The Great Outdoors

improves health and well-being, preventing disease and helping people recover from illness

Growing evidence shows that access to the natural environment improves health and well-being, as well as preventing disease and helping people recover from illness.

Experiencing nature in an outdoor environment can help tackle mental health problems, obesity, and coronary heart disease.


A belief that contact with nature reduces stress and benefits humans can be found in the earliest documented histories of China, Greece and Persia.

Since the early 1980s, environmental psychologists have studied the health effects of contact with nature and concluded that humans depend on nature not simply for material requirements – such as water, food and shelter – but also for emotional, psychological and spiritual needs.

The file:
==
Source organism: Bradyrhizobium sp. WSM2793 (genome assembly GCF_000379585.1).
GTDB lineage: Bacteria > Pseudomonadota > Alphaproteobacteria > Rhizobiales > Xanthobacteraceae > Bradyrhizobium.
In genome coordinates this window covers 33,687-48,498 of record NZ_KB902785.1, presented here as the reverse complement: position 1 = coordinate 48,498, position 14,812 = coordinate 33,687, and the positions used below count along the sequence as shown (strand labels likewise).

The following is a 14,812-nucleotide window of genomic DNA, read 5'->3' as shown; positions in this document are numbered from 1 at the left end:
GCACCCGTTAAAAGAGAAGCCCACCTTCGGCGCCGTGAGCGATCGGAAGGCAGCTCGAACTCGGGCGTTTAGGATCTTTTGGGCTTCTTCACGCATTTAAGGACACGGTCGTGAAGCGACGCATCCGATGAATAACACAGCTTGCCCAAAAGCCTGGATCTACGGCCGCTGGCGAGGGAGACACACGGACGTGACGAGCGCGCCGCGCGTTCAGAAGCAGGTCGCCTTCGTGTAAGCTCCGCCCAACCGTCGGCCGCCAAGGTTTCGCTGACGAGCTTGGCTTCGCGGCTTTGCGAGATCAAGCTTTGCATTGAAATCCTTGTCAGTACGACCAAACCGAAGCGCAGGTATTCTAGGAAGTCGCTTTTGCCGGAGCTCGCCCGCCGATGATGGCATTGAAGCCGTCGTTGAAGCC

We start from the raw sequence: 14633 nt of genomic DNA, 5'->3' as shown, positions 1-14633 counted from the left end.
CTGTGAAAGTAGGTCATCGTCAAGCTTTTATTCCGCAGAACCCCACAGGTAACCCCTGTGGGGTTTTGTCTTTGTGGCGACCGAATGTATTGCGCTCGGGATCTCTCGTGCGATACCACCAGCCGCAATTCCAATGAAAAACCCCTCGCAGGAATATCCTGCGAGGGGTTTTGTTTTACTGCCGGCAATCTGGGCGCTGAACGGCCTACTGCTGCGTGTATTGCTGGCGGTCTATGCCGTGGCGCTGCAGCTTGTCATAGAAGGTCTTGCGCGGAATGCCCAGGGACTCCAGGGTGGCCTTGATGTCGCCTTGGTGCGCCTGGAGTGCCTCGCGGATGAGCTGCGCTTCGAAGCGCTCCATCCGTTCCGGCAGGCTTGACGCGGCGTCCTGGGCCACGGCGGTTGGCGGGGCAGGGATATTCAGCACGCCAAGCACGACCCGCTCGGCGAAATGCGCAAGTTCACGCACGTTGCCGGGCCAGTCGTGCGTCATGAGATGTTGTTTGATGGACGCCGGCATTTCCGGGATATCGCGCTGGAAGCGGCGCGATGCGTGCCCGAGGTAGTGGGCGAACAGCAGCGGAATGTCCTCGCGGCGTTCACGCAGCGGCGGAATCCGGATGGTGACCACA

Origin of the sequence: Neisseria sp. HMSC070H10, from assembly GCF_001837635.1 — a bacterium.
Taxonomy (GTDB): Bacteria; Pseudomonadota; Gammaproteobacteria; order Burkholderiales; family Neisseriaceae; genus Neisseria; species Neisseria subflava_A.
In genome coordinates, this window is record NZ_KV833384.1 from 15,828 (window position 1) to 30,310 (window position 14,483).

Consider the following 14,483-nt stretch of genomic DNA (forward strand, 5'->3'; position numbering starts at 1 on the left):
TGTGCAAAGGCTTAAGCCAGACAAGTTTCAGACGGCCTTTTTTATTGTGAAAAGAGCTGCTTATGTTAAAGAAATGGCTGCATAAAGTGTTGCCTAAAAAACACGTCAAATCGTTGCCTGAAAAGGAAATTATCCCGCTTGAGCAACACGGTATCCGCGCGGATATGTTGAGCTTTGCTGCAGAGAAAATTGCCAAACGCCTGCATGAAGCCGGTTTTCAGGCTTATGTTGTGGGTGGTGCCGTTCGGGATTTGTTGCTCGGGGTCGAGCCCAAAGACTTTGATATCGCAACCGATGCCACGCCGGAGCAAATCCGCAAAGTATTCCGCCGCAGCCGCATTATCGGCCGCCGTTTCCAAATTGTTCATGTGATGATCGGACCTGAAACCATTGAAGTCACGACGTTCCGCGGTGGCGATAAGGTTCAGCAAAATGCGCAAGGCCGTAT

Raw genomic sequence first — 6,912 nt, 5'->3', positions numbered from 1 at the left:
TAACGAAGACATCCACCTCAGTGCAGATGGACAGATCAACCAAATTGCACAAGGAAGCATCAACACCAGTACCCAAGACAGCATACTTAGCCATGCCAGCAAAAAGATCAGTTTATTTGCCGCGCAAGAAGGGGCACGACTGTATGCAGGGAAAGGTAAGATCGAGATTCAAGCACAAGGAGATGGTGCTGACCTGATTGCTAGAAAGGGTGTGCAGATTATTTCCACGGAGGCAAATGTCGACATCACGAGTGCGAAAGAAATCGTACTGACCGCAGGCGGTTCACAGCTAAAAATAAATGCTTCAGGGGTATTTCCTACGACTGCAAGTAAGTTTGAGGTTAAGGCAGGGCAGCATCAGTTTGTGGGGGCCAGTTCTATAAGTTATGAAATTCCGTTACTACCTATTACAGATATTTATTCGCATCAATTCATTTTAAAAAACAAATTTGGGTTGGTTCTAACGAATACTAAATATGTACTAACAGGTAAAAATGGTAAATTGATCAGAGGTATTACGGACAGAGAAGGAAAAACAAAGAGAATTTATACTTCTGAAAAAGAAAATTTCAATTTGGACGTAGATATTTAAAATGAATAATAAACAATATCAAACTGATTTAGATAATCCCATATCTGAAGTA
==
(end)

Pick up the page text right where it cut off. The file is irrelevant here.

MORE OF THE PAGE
The range of psychological benefits for people who visit green, open spaces is vast. They include:

  • a place to escape to away from school/university or workplace
  • changes of scenery
  • improvements in mood
  • lower levels of anxiety
  • lower stress levels
  • lower levels of depression
  • increased physical activity.

People with anxiety, depression, sleep disturbances or home or work-related stress have reported that involvement in outdoor activities contributes towards understanding ways to cope and mastering the burdens, crises and challenges of everyday life.


Participating in health-promoting outdoor group activities such as hiking, physical activities, and gardening have been shown to have a range of benefits to health and well-being.

Upcoming The Great Outdoors events